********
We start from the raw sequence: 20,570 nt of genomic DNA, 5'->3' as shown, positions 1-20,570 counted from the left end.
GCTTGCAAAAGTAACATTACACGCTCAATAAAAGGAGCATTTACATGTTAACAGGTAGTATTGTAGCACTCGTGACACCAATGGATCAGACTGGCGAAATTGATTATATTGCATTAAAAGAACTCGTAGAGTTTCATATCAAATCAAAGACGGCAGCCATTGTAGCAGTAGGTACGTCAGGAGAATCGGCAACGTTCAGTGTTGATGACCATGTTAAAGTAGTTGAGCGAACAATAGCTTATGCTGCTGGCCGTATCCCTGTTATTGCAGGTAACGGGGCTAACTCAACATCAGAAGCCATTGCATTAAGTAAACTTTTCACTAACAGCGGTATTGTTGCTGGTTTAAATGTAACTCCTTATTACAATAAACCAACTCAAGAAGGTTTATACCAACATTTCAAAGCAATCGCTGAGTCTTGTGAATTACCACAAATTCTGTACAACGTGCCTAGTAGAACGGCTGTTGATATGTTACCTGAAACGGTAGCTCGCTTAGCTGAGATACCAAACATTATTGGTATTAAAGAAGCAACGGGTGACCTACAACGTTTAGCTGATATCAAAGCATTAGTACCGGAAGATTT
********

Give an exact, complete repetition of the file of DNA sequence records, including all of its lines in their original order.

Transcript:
We start from the raw sequence: 20,570 nt of genomic DNA, 5'->3' as shown, positions 1-20,570 counted from the left end.
GCTTGCAAAAGTAACATTACACGCTCAATAAAAGGAGCATTTACATGTTAACAGGTAGTATTGTAGCACTCGTGACACCAATGGATCAGACTGGCGAAATTGATTATATTGCATTAAAAGAACTCGTAGAGTTTCATATCAAATCAAAGACGGCAGCCATTGTAGCAGTAGGTACGTCAGGAGAATCGGCAACGTTCAGTGTTGATGACCATGTTAAAGTAGTTGAGCGAACAATAGCTTATGCTGCTGGCCGTATCCCTGTTATTGCAGGTAACGGGGCTAACTCAACATCAGAAGCCATTGCATTAAGTAAACTTTTCACTAACAGCGGTATTGTTGCTGGTTTAAATGTAACTCCTTATTACAATAAACCAACTCAAGAAGGTTTATACCAACATTTCAAAGCAATCGCTGAGTCTTGTGAATTACCACAAATTCTGTACAACGTGCCTAGTAGAACGGCTGTTGATATGTTACCTGAAACGGTAGCTCGCTTAGCTGAGATACCAAACATTATTGGTATTAAAGAAGCAACGGGTGACCTACAACGTTTAGCTGATATCAAAGCATTAGTACCGGAAGATTT